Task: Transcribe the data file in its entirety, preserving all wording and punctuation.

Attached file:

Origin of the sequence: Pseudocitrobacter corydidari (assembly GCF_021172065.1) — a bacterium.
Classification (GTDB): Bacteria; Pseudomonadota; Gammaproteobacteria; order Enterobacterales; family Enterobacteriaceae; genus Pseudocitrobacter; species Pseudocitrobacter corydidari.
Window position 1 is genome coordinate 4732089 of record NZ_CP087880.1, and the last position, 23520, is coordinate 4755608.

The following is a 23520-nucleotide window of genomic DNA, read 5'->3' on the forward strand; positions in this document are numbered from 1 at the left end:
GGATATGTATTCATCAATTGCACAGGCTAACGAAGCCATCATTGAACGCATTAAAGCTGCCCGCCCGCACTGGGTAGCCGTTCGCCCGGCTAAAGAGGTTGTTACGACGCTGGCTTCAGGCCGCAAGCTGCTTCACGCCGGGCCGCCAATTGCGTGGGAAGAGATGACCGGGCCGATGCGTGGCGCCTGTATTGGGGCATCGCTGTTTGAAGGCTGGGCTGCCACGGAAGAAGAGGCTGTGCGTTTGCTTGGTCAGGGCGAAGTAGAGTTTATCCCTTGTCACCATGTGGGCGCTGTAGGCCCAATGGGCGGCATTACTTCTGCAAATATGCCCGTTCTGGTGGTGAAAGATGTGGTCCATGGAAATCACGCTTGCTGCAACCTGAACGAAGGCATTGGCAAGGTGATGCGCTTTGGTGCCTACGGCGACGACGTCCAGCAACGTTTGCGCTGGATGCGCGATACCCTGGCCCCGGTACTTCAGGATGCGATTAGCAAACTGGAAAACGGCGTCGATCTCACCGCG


Origin of the sequence: Pseudocitrobacter corydidari (assembly GCF_021172065.1) — a bacterium.
Classification (GTDB): Bacteria; Pseudomonadota; Gammaproteobacteria; order Enterobacterales; family Enterobacteriaceae; genus Pseudocitrobacter; species Pseudocitrobacter corydidari.
Window position 1 is genome coordinate 4732089 of record NZ_CP087880.1, and the last position, 23520, is coordinate 4755608.

The following is a 23520-nucleotide window of genomic DNA, read 5'->3' on the forward strand; positions in this document are numbered from 1 at the left end:
GGATATGTATTCATCAATTGCACAGGCTAACGAAGCCATCATTGAACGCATTAAAGCTGCCCGCCCGCACTGGGTAGCCGTTCGCCCGGCTAAAGAGGTTGTTACGACGCTGGCTTCAGGCCGCAAGCTGCTTCACGCCGGGCCGCCAATTGCGTGGGAAGAGATGACCGGGCCGATGCGTGGCGCCTGTATTGGGGCATCGCTGTTTGAAGGCTGGGCTGCCACGGAAGAAGAGGCTGTGCGTTTGCTTGGTCAGGGCGAAGTAGAGTTTATCCCTTGTCACCATGTGGGCGCTGTAGGCCCAATGGGCGGCATTACTTCTGCAAATATGCCCGTTCTGGTGGTGAAAGATGTGGTCCATGGAAATCACGCTTGCTGCAACCTGAACGAAGGCATTGGCAAGGTGATGCGCTTTGGTGCCTACGGCGACGACGTCCAGCAACGTTTGCGCTGGATGCGCGATACCCTGGCCCCGGTACTTCAGGATGCGATTAGCAAACTGGAAAACGGCGTCGATCTCACCGCG